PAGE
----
Monday, November 04, 2013
BLC has weekend challenges. This weekend includes a requirement to exercise in a silly manner.
Here's my silliness.
I had TWO dreams last night in which my standard poodle, Solly, took his usual minute or two to finish inspecting whatever was fascinating him before he came when called. The poor dog came to a bad end and I woke up panicking both times.
Solly should come when he's called. So this morning, I sliced a banana and put the slices on two plates - one all clean and one with liver juice on it. I took my family (hubby and two dogs) outside to the front porch. I gave my husband a fork for each plate so his hands didn't get dirty. I asked him to call me to come to him first and tell me to sit, then give me a piece of clean (not liver soaked!) banana.
I took the dogs under the walnut tree and waited. Hubby called, "Mommy, come!" I ran helter-skelter as fast as I could, wagging my tail and looking happy to be called. I plopped into a sit the second he asked. I got a banana slice and a pet on the head for reward. I wagged my tail some more to show happiness. Then I ran back to where the dogs were. He called me again and ordered me to lie down!
Hubby had me run to him 3 times before he started calling the dogs and me more or less alternately. The poodle immediately understood the rules of the game, including that he had to go back and wait quietly. The Boston had to be dragged back and held firmly. He kept trying to steal the entire plate of banana in liver juice.
My husband clearly enjoyed having me obey him so quickly. He made sure I did a lot more running, sitting and lying down than the dogs did. Maybe he thought my training needed some work, too?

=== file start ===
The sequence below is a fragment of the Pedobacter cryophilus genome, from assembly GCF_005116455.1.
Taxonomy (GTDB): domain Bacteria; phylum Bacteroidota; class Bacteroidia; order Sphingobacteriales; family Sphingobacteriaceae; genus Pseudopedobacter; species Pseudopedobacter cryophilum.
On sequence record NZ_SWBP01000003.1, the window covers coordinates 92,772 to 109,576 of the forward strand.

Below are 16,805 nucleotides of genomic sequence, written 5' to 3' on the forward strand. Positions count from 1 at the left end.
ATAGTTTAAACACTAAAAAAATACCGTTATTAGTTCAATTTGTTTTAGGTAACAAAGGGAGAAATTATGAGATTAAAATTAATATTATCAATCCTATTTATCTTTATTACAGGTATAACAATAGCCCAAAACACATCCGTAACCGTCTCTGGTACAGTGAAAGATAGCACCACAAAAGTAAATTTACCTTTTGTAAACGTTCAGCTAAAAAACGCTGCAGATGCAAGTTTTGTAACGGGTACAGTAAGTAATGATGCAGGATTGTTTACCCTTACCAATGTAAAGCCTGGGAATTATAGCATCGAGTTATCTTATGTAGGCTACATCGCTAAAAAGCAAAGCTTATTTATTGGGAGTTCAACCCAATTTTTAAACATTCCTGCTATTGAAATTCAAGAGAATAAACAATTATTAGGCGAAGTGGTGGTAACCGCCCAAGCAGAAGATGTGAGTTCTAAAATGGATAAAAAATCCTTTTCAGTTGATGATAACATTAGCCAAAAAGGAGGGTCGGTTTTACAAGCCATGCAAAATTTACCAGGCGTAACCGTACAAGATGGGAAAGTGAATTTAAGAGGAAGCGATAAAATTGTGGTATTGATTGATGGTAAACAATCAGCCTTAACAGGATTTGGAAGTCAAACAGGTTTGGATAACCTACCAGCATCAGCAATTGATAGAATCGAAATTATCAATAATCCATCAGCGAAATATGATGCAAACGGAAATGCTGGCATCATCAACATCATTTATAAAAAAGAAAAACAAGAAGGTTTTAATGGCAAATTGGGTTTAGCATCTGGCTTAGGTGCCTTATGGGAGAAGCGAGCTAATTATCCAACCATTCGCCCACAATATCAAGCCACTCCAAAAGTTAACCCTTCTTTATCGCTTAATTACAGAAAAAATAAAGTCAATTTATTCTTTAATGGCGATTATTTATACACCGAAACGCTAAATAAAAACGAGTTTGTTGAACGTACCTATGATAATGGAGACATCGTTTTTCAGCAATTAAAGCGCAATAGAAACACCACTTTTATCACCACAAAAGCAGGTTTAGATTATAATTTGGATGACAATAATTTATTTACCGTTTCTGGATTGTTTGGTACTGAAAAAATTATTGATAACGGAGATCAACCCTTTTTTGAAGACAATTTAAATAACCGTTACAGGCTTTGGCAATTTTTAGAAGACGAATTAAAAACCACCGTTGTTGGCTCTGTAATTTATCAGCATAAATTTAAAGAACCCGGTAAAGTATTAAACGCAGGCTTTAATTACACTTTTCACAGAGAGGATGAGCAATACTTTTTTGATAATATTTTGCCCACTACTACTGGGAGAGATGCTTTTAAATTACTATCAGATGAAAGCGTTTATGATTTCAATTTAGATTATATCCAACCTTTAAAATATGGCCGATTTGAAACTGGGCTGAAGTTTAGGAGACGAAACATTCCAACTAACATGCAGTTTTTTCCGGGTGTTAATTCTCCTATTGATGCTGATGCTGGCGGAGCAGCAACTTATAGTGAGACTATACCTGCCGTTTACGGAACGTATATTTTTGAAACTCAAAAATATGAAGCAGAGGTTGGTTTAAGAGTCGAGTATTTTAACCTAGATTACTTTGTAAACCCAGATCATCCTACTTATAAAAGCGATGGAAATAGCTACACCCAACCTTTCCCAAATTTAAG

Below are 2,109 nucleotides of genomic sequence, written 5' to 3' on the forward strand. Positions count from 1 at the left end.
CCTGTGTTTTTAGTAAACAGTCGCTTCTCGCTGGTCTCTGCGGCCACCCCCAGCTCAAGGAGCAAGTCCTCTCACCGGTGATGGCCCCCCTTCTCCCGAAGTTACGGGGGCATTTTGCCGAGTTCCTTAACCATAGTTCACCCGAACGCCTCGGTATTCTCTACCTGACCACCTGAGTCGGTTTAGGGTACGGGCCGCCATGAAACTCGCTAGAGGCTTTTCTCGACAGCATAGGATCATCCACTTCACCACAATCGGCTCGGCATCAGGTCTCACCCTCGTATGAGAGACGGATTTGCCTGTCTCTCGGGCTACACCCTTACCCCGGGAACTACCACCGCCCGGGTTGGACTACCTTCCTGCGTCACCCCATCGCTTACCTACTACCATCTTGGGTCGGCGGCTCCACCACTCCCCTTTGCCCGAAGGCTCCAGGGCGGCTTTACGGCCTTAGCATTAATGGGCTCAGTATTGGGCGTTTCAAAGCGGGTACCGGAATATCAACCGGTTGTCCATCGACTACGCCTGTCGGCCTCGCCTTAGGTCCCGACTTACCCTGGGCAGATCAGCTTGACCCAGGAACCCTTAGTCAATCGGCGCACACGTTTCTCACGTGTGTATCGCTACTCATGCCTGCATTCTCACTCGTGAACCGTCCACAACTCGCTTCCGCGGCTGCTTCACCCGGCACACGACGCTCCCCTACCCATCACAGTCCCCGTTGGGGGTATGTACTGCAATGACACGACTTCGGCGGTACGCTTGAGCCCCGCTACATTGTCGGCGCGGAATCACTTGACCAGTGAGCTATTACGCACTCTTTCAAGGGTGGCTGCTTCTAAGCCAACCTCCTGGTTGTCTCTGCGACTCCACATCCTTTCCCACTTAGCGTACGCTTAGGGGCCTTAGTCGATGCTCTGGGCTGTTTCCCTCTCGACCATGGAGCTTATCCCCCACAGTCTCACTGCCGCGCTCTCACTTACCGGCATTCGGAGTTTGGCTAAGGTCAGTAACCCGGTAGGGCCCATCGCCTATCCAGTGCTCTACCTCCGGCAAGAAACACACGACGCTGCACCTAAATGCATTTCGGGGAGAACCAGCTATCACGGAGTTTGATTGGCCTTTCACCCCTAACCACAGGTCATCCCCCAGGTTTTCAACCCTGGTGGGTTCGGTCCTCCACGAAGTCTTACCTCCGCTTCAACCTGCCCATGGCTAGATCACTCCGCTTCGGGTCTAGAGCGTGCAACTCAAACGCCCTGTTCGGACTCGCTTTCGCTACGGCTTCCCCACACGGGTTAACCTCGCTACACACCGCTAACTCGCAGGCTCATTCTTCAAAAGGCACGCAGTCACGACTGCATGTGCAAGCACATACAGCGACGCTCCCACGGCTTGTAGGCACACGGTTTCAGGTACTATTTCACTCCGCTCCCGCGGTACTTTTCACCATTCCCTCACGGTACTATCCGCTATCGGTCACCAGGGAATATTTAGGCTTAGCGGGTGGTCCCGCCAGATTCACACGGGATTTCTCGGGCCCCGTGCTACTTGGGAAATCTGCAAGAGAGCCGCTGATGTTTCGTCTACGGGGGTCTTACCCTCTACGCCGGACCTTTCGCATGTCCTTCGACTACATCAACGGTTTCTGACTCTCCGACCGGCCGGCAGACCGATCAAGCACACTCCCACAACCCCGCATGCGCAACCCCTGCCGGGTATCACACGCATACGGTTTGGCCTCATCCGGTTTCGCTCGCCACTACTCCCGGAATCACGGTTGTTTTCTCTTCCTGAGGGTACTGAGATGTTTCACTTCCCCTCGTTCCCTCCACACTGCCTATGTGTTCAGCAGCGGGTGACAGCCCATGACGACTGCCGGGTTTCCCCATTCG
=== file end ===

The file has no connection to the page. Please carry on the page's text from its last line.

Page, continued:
The poodle did a little extracurricular running - laps around the tree and all around the yard, slapping his big front feet down on the ground like a puppy - because he was so happy we were playing with him!
I had to dress and leave for work, so I couldn't continue the game today, but even if I had to obey my husband, it was rather fun. Maybe we'll do it some more tomorrow.
Saturday, October 26, 2013
Today my husband and I went to a new Sports Authority that opened in our rather underpopulated county. We were surprised it was even built since we already have another sports store. A tall young brunette swooped on us before we got 3 feet in the door and introduced herself by name, telling us not to hesitate even ONE SECOND before coming to her for advice or questions. "She's on commission," I muttered to my husband. He nodded.
We walked around the corner, looking at the clothes. We weren't shopping for anything in particular, having just bought shoes for me and a singlet and weight belt for my husband, who is entering a competition next month. A young man pounced on us, asking us if we needed help finding anything. He followed us about 30 feet before he was convinced by my repeated "back off" looks to actually back off.
By the time we'd rounded another corner, we'd been accosted by two more young men. I looked at my husband and muttered, "If one more comes my way, can I give him the full treatment?" He laughed. We agreed that he would take the female salespeople and I would take the men. Since we know the security guard, we figured the police would not be called.
In our giggly revenge we noted that none of the salespeople were over the age of 20. They would no doubt die of absolute shame to have gray haired people like us stripping off our outerwear in the aisle while asking to be helped with various supportive devices. I was going to tell my young male that my boobs bounced too dang much anymore when I went running and could he please look at the tag on the sports bra I was wearing right now because silly old me, I forgot my size! Then I'd turn around and lift up my shirt enough for him to see the tag in back, but not enough to actually expose myself. If he hesitated, I'd remind that he was following me around the store offering to help me.